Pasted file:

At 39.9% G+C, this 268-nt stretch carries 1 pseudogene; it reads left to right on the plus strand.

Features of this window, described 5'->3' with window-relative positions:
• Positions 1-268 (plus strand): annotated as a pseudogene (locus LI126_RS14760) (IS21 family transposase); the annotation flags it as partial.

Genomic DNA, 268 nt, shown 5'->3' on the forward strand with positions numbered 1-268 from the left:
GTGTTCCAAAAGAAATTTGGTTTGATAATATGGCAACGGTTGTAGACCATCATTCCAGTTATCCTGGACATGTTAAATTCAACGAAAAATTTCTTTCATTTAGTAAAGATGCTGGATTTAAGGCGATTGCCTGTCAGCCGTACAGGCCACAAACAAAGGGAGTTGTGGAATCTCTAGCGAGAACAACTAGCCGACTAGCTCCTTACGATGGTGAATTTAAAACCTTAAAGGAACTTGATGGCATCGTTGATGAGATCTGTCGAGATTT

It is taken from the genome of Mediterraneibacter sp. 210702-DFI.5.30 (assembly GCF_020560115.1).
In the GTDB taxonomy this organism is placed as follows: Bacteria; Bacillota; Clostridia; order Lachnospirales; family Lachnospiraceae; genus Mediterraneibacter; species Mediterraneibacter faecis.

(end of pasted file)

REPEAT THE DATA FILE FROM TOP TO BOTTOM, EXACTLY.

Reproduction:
At 39.9% G+C, this 268-nt stretch carries 1 pseudogene; it reads left to right on the plus strand.

Features of this window, described 5'->3' with window-relative positions:
• Positions 1-268 (plus strand): annotated as a pseudogene (locus LI126_RS14760) (IS21 family transposase); the annotation flags it as partial.

Genomic DNA, 268 nt, shown 5'->3' on the forward strand with positions numbered 1-268 from the left:
GTGTTCCAAAAGAAATTTGGTTTGATAATATGGCAACGGTTGTAGACCATCATTCCAGTTATCCTGGACATGTTAAATTCAACGAAAAATTTCTTTCATTTAGTAAAGATGCTGGATTTAAGGCGATTGCCTGTCAGCCGTACAGGCCACAAACAAAGGGAGTTGTGGAATCTCTAGCGAGAACAACTAGCCGACTAGCTCCTTACGATGGTGAATTTAAAACCTTAAAGGAACTTGATGGCATCGTTGATGAGATCTGTCGAGATTT

It is taken from the genome of Mediterraneibacter sp. 210702-DFI.5.30 (assembly GCF_020560115.1).
In the GTDB taxonomy this organism is placed as follows: Bacteria; Bacillota; Clostridia; order Lachnospirales; family Lachnospiraceae; genus Mediterraneibacter; species Mediterraneibacter faecis.